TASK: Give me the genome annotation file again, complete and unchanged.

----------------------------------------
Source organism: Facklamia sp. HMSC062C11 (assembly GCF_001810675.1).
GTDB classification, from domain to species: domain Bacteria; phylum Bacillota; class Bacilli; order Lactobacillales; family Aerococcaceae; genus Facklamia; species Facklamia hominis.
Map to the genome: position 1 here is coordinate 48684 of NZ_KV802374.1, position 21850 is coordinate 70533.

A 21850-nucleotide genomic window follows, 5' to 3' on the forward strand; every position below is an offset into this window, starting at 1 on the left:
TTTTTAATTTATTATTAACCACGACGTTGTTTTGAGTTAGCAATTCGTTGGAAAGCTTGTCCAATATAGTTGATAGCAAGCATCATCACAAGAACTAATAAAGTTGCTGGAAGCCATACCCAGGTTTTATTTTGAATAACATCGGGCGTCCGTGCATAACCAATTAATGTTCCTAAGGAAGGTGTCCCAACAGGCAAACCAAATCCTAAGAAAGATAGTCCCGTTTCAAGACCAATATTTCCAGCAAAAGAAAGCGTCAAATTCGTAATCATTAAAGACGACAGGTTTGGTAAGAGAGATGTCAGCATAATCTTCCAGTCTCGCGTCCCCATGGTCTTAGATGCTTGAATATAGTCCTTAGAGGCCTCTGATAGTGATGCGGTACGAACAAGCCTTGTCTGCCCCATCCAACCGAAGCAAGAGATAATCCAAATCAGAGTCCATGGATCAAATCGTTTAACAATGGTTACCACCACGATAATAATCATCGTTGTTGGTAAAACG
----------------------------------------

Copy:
Source organism: Facklamia sp. HMSC062C11 (assembly GCF_001810675.1).
GTDB classification, from domain to species: domain Bacteria; phylum Bacillota; class Bacilli; order Lactobacillales; family Aerococcaceae; genus Facklamia; species Facklamia hominis.
Map to the genome: position 1 here is coordinate 48684 of NZ_KV802374.1, position 21850 is coordinate 70533.

A 21850-nucleotide genomic window follows, 5' to 3' on the forward strand; every position below is an offset into this window, starting at 1 on the left:
TTTTTAATTTATTATTAACCACGACGTTGTTTTGAGTTAGCAATTCGTTGGAAAGCTTGTCCAATATAGTTGATAGCAAGCATCATCACAAGAACTAATAAAGTTGCTGGAAGCCATACCCAGGTTTTATTTTGAATAACATCGGGCGTCCGTGCATAACCAATTAATGTTCCTAAGGAAGGTGTCCCAACAGGCAAACCAAATCCTAAGAAAGATAGTCCCGTTTCAAGACCAATATTTCCAGCAAAAGAAAGCGTCAAATTCGTAATCATTAAAGACGACAGGTTTGGTAAGAGAGATGTCAGCATAATCTTCCAGTCTCGCGTCCCCATGGTCTTAGATGCTTGAATATAGTCCTTAGAGGCCTCTGATAGTGATGCGGTACGAACAAGCCTTGTCTGCCCCATCCAACCGAAGCAAGAGATAATCCAAATCAGAGTCCATGGATCAAATCGTTTAACAATGGTTACCACCACGATAATAATCATCGTTGTTGGTAAAACG